Latest posts by Tamika Morrison (see all)
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On September 24, the National Museum of African American History and Culture will open its doors. It’s the Smithsonian Institution’s 19th museum with 400,000 square feet to house and display some of the more than 35,000 artifacts that have been collected from all over the world.
The timeliness that the museum is set to open its doors at the end of the tenure of President Barack Obama and during a period where there is a need for clarity and understanding around issues of race are nothing short of divine.
This journey began in 2005 when the museum’s director, Lonnie Bunch was driving from Chicago to Washington, D.C., for a new job as the founding director of the Smithsonian’s National Museum of African American History and Culture. Bunch shares, “It was an opportunity, and an obligation to my community, that far outweighed my reservations.”
The museum will be dedicated fittingly by President Barack Obama, and will serve as a place where all Americans can learn about the richness and diversity of the African American experience. They will have the chance to experience what it means to their lives and how it helped shape this nation. A place that transcends the boundaries of race and culture that divide us, and becomes a lens into a story that unites us all, according to the museum’s site.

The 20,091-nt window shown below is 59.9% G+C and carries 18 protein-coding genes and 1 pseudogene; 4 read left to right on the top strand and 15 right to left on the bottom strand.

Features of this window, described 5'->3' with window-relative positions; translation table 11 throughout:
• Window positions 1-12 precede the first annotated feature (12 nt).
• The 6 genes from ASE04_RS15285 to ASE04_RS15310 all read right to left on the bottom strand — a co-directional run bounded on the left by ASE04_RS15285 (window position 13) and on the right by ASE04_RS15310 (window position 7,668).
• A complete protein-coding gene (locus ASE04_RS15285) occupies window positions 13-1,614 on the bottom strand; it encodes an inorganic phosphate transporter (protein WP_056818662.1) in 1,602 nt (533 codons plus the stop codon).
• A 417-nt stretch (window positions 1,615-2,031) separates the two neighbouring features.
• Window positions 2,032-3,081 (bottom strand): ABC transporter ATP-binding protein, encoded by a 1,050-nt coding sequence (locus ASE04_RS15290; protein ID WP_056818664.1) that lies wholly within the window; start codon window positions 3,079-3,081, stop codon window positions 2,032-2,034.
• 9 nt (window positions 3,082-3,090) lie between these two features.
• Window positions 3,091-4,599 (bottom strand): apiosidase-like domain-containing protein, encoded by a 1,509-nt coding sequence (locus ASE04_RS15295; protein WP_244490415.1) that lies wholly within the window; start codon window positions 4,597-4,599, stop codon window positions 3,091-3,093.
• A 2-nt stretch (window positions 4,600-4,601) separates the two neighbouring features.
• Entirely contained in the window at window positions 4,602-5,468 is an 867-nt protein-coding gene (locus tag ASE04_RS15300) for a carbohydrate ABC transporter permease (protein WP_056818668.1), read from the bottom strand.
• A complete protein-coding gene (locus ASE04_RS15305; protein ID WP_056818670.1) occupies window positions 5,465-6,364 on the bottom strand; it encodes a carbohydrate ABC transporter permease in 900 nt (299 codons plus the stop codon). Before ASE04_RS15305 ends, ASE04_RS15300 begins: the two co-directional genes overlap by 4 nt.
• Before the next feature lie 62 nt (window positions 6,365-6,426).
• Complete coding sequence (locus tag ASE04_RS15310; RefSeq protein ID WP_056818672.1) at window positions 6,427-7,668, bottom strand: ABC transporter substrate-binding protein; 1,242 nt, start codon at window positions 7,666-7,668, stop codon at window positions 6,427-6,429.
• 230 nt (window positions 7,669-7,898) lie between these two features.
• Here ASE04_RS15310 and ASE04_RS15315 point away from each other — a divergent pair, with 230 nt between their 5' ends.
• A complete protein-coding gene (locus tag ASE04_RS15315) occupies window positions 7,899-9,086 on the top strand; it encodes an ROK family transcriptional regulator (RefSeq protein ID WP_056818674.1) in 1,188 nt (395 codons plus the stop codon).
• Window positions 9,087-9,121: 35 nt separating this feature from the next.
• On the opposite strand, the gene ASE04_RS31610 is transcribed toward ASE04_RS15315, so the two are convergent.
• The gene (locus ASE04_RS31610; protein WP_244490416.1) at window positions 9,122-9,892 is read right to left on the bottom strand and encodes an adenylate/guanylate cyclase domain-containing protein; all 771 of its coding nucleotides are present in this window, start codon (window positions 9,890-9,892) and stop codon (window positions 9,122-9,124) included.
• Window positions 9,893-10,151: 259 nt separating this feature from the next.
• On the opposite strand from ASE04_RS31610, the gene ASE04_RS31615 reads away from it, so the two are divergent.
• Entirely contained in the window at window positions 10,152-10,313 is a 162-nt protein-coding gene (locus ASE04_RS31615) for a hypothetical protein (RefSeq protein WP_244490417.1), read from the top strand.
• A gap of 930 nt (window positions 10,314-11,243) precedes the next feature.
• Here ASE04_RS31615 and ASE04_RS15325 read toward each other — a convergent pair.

Other great finds at the museum will be the exhibit known as “Objects of Power” which includes historical artifacts from the museum as narrated by familiar voices such as, Physician and NASA Astronaut, Mae Jemison, Congressman and Civil Rights Leader, John Lewis, Political Activist, Angela Y. Davis, Media Proprietor, Oprah Winfrey, Singer/Songwriter Sheila E., just to name a few.
The grand opening weekend for the museum will have a concert featuring Living Colour, Public Enemy, The Roots, Experience Unlimited (EU), Meshell Ndegeocello, and a special guest to be announced.
The weekend will also feature Freedom Sounds: A Community Celebration that will include musical performances, dance, spoken word, oral history activities, a drum circle, storytelling, and interactive workshops and a mural wall by artist Cey Adams.
There will be opportunities to explore and celebrate the museum’s rich content and stories. The festival will include all the Southern and Caribbean cuisine your heart desires including southern BBQ, soul food, Caribbean jerk, and more.
** The features highlighted in this article are from Smithsonian magazine’s September issue.
For more information, please visit www.smithsonianmag.com.